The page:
I know it’s May and very soon we’ll be into June, but I do feel it’s quite chilly for this time of year. In fact it’s difficult to judge how to dress because you have no idea what the weather is going to do.
However, despite the inconstant weather, it is the time of year when car boots, school fetes and charity fund raising events take place on a frequent basis.
To be honest, in my locality, large, managed car boot sales are rare: you have to travel over 30 miles to find a regular car boots, like the ones they show on BBC’s Bargain Hunt.
I do admit to enjoying watching Bargain Hunt: for those that have no idea what it’s about, it’s a long-running daytime TV show that involves two teams of two people traipsing around fetes and car boots trying to find objects that they can buy for less than they can sell them for at auction.
The TV show gives an allowance of a few hundred pounds to each team to buy items that take their fancy; items that they believe should make a profit.
The concept of buying and selling is reversed – in that usually you buy from an auction and sell for a higher price at a market forum. This TV show does the opposite.
It does present a challenge for the contestants, and it frustrates me to watch them. I find that most of the items chosen are complete tat and often far too much money is handed over to vendors, who must see the contestants coming!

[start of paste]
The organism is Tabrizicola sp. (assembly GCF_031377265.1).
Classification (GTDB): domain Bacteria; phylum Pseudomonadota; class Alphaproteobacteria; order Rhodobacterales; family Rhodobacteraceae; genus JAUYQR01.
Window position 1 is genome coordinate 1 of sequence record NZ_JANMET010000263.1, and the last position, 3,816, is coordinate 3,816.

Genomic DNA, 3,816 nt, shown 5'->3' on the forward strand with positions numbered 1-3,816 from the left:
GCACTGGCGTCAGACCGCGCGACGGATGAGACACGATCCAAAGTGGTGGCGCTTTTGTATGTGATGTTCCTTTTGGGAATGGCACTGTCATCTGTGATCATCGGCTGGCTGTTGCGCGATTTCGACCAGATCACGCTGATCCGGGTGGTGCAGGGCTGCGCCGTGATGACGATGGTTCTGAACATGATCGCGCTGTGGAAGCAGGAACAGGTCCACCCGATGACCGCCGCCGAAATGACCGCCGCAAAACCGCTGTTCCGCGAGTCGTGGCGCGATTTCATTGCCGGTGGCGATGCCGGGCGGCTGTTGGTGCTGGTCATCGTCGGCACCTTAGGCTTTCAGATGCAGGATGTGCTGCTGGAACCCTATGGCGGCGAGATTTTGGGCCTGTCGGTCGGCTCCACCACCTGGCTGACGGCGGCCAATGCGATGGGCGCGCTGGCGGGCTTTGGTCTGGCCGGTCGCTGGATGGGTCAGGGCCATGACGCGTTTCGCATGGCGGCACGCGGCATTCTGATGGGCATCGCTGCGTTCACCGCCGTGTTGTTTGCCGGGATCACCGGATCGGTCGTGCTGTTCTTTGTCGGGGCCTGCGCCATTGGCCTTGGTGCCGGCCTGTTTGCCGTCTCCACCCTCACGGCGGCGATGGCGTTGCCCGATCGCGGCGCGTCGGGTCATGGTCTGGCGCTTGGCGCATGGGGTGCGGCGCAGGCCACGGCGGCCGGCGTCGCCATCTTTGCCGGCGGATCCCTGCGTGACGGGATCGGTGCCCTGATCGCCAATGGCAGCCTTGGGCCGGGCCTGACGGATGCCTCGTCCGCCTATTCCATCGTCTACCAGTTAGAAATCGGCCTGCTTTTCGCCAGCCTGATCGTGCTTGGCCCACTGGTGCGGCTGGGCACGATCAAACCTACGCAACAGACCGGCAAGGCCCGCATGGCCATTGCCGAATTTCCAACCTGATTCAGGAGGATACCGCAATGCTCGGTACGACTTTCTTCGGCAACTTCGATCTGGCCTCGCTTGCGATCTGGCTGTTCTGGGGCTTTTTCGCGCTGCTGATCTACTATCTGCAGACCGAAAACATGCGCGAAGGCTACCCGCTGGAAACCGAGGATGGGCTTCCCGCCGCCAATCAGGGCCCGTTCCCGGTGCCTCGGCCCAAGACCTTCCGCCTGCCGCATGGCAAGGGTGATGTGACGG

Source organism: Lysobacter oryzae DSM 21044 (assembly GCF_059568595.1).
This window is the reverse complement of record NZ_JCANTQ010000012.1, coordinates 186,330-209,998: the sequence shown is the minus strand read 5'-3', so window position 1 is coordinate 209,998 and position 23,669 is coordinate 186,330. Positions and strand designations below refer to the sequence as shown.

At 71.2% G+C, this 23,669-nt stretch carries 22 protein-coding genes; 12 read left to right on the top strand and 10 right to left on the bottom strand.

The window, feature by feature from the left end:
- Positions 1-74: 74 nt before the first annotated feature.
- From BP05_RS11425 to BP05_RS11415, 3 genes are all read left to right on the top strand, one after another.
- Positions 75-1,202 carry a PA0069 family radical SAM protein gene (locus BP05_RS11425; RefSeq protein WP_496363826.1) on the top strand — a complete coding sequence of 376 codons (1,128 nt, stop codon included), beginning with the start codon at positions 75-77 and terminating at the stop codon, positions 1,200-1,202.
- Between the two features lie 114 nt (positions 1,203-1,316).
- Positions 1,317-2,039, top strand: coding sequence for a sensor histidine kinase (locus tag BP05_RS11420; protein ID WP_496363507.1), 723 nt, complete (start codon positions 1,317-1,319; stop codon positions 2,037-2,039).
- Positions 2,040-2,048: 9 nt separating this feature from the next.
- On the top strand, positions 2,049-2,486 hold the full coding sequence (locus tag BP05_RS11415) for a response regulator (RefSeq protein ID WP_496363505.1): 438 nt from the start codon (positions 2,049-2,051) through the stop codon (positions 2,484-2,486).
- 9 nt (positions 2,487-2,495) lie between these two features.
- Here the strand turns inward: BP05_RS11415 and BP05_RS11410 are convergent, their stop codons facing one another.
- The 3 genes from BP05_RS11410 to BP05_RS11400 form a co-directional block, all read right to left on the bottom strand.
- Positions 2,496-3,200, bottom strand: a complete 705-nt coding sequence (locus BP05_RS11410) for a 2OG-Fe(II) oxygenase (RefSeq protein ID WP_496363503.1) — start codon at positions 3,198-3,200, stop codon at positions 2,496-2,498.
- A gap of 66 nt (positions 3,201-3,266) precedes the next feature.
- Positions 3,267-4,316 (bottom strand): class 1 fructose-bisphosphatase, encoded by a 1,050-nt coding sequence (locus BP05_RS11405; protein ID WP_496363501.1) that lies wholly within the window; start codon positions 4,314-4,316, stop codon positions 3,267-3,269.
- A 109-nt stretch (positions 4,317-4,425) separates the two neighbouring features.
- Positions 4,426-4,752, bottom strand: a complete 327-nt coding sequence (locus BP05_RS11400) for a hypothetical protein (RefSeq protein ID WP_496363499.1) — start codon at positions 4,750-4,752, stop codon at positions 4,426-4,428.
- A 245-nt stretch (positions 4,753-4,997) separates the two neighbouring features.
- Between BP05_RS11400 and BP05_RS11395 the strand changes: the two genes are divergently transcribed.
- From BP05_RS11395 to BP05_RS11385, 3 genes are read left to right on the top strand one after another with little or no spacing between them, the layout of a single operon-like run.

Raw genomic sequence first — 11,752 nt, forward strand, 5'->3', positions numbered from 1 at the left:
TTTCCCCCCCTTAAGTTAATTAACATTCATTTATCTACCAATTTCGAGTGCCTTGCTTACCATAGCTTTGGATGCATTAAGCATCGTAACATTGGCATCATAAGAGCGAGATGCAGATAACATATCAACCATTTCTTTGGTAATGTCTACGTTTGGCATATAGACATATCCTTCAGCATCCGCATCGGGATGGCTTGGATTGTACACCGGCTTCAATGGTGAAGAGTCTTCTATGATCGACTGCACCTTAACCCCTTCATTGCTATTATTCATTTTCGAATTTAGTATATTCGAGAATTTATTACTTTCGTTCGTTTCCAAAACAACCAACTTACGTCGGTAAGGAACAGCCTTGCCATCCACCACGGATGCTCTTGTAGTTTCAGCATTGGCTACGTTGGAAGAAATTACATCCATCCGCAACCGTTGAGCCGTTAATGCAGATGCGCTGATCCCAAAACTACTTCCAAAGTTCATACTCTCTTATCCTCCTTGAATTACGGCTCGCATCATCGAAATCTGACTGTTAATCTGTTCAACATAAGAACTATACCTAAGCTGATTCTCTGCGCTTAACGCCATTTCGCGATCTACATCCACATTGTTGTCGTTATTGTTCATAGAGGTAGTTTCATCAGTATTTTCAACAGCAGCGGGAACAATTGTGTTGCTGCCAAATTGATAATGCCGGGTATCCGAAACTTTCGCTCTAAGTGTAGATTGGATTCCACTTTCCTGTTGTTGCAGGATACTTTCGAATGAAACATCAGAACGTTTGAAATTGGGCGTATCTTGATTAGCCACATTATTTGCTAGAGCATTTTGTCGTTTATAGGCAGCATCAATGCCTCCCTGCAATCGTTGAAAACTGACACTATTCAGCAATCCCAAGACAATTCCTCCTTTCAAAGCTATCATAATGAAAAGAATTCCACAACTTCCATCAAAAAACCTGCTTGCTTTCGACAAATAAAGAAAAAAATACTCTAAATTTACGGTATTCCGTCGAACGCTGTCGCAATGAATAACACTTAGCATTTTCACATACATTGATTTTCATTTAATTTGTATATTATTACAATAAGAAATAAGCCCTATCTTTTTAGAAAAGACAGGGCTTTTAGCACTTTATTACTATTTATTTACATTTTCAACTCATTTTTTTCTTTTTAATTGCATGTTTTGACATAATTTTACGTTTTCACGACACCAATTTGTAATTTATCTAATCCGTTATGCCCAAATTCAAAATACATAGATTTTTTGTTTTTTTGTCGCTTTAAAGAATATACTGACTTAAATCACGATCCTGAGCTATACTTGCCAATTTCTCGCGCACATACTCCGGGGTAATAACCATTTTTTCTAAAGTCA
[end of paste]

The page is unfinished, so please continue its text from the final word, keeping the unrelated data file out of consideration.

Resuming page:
Personally I prefer buying low and selling for whatever profit I can make. On the whole, car boots do provide a great way to increase income, and I don’t mean by doing one yourself!
I find all kinds of items, but it does mean separating the wheat from the chaff most of the time.
Recently I was walking around a car boot sale in a leisurely fashion: it was near closing time, most vendors were packing away, and on one stall I spotted a jigsaw puzzle. The box was a little tatty, but it had a brand name and there was a image of a steam train on the front.
I purchased the item for 50p. It was used, so I took a chance on all the pieces being in the box.
Luckily my husband Clive loves to do jigsaws, so it was completed and checked accordingly: all was good.
I listed it on Amazon and a after a couple of weeks it sold for £12.99 plus postage.
The jigsaw had multi-appeal; it had 1,000 pieces and popular for buyers who liked jigsaws and trains.
So you can make decent profits from sourcing low-cost items at car boot sales. Here are a few items I look out for to resell for a profit online:
So this weekend, I recommend you find a bank holiday car boot and try your luck: you just don’t know what bargains are out there.
Good luck and happy searching!